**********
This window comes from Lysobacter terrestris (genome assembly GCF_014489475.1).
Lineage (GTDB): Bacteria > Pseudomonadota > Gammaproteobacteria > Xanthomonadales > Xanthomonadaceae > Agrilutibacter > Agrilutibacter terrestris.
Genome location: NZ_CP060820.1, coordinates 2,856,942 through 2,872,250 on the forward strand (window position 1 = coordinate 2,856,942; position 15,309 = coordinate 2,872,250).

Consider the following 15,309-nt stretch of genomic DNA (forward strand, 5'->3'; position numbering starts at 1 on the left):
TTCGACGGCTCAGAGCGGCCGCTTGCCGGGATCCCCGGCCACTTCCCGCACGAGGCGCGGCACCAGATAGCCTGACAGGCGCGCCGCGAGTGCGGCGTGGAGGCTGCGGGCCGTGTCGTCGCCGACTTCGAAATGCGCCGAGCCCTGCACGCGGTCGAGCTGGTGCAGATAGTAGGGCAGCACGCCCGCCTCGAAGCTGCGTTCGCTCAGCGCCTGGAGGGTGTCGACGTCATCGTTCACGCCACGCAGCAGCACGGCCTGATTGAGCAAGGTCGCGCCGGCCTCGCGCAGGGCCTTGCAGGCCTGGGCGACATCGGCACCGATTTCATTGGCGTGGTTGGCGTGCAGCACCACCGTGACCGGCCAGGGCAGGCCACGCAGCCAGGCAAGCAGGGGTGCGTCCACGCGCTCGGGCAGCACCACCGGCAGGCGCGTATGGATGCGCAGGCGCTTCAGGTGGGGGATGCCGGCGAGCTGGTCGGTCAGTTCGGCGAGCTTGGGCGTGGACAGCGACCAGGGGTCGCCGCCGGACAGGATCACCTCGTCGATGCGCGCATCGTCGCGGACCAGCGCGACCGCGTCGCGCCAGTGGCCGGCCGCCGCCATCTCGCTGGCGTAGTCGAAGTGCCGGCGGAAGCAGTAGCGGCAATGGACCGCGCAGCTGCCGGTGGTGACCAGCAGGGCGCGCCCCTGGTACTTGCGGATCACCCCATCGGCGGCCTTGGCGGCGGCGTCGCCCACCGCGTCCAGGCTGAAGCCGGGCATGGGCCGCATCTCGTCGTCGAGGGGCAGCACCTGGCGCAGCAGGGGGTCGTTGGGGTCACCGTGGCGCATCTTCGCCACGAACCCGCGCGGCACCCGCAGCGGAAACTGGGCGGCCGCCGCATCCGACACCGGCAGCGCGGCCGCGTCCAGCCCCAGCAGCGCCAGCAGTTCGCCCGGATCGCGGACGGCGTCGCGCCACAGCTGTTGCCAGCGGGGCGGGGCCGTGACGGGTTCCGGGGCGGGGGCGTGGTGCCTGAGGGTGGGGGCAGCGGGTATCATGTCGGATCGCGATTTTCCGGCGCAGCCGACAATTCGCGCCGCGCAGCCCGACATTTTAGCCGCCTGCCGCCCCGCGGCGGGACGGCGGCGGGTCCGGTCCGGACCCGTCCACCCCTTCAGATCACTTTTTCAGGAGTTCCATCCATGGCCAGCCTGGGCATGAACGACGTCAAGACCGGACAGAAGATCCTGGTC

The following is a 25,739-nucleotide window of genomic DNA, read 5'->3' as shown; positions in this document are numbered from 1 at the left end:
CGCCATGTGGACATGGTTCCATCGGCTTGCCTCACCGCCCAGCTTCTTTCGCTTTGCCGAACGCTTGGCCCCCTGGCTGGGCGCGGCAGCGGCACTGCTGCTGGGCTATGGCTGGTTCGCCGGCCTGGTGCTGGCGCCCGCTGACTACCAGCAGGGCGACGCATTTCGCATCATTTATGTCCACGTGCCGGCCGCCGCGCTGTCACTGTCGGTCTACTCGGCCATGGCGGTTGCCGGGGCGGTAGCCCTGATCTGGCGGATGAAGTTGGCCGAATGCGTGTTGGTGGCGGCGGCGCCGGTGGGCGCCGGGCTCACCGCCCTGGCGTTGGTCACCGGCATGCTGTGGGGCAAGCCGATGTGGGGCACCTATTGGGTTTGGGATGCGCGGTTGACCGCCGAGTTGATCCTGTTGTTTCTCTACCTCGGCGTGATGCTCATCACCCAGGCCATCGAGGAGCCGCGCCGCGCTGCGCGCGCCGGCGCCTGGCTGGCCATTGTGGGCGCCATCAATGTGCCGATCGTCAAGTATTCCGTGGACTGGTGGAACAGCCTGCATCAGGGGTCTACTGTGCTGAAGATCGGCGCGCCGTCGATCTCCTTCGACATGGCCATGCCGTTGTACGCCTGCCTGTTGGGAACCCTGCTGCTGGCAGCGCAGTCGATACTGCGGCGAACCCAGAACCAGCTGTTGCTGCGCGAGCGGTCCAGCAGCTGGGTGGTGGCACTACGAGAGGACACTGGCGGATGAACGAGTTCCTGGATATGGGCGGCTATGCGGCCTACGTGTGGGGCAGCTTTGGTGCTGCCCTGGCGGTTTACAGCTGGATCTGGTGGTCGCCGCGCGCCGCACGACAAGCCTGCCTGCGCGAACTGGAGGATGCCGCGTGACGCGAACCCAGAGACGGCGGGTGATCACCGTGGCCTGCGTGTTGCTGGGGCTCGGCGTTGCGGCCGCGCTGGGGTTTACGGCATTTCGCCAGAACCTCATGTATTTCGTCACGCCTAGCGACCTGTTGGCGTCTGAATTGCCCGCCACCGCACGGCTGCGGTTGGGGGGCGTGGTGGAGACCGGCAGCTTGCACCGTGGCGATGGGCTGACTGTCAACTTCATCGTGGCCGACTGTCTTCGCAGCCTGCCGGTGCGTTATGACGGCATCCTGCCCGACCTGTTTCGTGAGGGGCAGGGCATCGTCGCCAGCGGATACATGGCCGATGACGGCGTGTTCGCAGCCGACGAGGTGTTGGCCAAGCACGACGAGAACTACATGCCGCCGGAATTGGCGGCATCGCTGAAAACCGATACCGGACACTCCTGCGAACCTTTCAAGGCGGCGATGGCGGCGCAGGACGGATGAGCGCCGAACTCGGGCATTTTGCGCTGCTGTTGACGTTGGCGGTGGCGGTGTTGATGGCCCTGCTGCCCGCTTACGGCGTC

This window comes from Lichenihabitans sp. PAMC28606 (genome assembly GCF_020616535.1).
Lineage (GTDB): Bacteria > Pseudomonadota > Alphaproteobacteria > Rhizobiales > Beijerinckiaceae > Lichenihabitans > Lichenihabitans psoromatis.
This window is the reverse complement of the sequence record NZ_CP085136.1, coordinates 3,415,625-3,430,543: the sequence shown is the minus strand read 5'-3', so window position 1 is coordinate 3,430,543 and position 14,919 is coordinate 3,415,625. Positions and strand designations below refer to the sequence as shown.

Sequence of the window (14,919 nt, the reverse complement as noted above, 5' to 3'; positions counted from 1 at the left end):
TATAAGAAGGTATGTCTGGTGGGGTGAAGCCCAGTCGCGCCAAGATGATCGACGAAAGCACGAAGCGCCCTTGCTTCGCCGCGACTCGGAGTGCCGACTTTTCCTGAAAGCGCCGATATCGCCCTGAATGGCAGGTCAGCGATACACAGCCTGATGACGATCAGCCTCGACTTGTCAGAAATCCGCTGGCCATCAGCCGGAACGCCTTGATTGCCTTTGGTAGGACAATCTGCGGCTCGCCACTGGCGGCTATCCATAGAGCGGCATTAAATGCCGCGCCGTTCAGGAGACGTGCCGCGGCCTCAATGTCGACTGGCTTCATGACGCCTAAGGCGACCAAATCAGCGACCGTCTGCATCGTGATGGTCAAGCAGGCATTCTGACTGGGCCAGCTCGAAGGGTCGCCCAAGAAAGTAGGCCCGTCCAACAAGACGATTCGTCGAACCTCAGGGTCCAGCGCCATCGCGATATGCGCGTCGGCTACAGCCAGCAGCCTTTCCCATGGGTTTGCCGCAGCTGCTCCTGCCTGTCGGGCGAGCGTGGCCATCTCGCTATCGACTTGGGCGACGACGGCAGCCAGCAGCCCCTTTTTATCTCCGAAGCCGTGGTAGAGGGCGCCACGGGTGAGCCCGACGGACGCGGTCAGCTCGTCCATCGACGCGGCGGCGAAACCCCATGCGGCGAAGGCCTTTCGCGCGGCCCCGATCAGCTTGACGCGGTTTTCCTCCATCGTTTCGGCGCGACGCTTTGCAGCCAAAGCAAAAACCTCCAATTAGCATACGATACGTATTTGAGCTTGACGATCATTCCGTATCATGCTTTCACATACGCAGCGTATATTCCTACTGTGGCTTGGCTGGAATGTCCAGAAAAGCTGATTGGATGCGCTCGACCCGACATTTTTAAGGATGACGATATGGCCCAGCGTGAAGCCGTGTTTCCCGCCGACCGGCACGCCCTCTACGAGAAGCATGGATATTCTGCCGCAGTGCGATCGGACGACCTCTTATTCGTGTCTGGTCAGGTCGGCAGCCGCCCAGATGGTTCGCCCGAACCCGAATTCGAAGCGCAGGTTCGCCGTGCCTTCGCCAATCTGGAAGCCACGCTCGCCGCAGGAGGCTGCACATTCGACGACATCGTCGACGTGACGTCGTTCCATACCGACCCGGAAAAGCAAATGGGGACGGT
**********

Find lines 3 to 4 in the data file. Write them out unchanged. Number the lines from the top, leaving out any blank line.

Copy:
Genome location: NZ_CP060820.1, coordinates 2,856,942 through 2,872,250 on the forward strand (window position 1 = coordinate 2,856,942; position 15,309 = coordinate 2,872,250).

Consider the following 15,309-nt stretch of genomic DNA (forward strand, 5'->3'; position numbering starts at 1 on the left):